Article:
To get to Ieyasu’s tomb, called Okumiya, you exit through the Sakashita-mon (gate). The mantle has a carving of a cat called Nemuri-neko which is much loved by Japanese pilgrims. Exiting the gate you get a nice view over the roofs of the building complex. Hope they have good fire prevention plans in place. It’s a giant tinder box.

It’s quite a climb to Okumiya, and being summer it was hot going uphill. It’s cool and tranquil when you get there. The shogun’s tomb is very simple, in contrast to the shrines and temples below.

We then left Tosho-gu and headed to the next shrine.  It’s pleasant to walk between them, providing a break from the intense decoration. Next we visited Futasaran-jinja. Founded in 1619 it’s the oldest shrine in Nikko. It is much smaller and less grandiose than Tosho-gu. The relative simplicity felt calm and peaceful.

Lake Shuzen-ji

Lake Shuzen-ji

On Saturday we took the bus to Lake Chuzen-ji (Chuzenjiko). The road from/ to Nikko is an impressive one-way loop. At Chuzenjiko we boarded a ferry that circumnavigates the lake. The ferry is hop on/hop off so you can fit a lot into the day. Paddle boats, mountain scenery, waterfalls and lake vistas.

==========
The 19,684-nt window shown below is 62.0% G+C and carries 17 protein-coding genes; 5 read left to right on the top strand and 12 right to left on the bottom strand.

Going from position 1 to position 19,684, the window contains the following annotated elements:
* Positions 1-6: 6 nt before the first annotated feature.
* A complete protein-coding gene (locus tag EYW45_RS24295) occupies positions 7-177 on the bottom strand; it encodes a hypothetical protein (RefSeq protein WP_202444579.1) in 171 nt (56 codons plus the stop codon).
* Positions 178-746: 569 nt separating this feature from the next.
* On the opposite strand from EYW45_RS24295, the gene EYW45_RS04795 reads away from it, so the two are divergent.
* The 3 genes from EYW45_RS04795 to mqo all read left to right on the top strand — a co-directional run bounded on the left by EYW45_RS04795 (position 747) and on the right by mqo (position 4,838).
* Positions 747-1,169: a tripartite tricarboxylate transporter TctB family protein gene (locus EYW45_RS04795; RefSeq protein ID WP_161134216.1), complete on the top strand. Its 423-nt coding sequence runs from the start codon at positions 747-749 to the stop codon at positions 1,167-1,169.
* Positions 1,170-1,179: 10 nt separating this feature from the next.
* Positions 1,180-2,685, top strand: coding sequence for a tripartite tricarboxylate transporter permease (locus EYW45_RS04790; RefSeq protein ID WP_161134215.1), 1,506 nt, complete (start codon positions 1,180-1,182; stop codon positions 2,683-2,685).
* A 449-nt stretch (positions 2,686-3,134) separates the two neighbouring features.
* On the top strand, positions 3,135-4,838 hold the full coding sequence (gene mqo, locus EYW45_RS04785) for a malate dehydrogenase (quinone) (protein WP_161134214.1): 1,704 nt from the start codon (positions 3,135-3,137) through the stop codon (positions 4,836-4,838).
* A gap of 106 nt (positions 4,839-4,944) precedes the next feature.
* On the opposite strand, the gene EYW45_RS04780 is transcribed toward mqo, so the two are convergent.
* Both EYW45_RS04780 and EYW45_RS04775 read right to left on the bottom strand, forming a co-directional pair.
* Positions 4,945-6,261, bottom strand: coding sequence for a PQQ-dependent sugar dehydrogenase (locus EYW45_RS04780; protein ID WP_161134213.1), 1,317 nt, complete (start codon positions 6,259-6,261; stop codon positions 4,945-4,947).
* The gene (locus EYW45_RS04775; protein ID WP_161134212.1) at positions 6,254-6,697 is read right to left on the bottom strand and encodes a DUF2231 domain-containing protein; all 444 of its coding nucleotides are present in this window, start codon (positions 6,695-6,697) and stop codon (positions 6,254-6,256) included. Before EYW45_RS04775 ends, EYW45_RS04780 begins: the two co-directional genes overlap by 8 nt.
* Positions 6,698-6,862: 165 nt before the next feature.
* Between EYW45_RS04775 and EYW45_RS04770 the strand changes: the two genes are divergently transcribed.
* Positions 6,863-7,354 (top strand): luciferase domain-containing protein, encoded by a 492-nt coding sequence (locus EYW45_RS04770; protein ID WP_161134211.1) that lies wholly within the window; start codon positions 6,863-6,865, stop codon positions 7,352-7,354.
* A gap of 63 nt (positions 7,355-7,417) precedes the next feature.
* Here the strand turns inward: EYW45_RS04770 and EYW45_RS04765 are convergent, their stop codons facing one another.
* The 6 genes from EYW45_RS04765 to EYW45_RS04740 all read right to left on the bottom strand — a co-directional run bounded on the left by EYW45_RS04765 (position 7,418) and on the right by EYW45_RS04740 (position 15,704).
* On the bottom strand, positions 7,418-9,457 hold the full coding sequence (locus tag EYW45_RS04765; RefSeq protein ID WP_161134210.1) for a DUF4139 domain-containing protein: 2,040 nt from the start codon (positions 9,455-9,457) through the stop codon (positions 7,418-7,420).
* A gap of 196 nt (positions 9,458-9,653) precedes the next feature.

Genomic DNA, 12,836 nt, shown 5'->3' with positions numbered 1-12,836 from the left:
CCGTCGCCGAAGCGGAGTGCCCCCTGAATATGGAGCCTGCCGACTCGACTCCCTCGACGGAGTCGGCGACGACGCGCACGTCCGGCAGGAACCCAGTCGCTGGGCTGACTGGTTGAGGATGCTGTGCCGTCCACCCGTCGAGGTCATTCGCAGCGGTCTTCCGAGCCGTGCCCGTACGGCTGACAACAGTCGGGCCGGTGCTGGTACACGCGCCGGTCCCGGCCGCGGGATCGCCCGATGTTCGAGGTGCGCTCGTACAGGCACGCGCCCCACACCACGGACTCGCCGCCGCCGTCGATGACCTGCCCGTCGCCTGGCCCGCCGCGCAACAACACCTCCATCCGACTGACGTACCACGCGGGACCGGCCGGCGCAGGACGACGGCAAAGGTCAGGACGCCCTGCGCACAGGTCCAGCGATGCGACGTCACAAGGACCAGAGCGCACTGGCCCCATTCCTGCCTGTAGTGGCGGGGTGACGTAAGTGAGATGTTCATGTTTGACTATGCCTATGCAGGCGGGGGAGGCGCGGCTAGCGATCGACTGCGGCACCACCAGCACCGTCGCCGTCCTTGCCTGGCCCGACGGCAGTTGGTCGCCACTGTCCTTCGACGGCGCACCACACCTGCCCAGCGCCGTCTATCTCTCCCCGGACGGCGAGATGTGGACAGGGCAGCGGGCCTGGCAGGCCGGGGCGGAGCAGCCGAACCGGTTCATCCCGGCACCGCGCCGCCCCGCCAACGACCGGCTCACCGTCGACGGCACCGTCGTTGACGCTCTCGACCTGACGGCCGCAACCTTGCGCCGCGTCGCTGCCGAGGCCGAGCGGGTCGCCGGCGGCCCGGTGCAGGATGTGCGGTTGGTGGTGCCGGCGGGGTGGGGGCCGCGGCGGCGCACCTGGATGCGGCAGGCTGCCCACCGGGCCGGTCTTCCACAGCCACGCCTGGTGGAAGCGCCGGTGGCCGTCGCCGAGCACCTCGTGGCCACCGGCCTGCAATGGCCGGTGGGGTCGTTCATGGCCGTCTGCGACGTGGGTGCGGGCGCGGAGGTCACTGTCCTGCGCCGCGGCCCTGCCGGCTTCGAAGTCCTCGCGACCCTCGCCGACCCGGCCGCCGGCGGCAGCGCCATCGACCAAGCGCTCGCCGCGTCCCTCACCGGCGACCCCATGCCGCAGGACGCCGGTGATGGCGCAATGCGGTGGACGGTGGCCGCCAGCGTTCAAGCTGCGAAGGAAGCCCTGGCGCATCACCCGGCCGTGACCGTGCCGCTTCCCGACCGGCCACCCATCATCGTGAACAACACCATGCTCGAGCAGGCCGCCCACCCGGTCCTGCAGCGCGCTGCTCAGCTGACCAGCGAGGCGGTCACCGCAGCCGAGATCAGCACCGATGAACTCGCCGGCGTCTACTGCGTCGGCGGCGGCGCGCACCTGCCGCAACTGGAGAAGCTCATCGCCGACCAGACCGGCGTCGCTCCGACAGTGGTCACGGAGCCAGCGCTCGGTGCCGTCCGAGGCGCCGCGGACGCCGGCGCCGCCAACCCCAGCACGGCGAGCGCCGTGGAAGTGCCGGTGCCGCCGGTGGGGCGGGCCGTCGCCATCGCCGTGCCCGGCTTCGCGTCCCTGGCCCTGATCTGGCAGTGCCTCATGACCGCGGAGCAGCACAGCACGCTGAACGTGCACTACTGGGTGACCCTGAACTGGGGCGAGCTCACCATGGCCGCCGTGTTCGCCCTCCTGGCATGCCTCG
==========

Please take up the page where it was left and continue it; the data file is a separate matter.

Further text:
Foreign embassies built villas on the lake in years gone by. We got off at the Italian villa and walked to the British villa. Young Japanese musicians were playing classical music at both villas. We encountered them walking from one to the other.

We caught the ferry back to our starting point, then walked into Chuzenjiko.

It sits adjacent to the very impressive Kegon Falls.

There is an elevator tunnelled through the rock that takes you down to a viewing platform.

Caught the bus back to Nikko in time for a bath then dinner at the ryokan. Relaxing end to a great day.

Tamozawa Imperial Villa

Tamozawa Imperial Villa

We had a late flight home from Haneda Airport on Sunday night. The transport system is so reliable that we were happy to spend the morning in Nikko, confident we’d make all of our connections. We walked up to the Nikko Tamozawa Imperial Villa Memorial Park. It was used as a temporary palace for the Emperor and as the Crown Prince’s residence until 1898. The villa has over 100 rooms, with expert craftsmanship inside and sublime views out into the gardens. As a child, the Emperor Akihito was evacuated here in 1944 and we could see entrances to the air raid shelters as we wandered though the gardens. At the end of our visit we went back to the hotel, collected our bags, caught the train to Haneda Airport, and flew home to Hobart.

Japan 2019 gallery

Japan 2019 gallery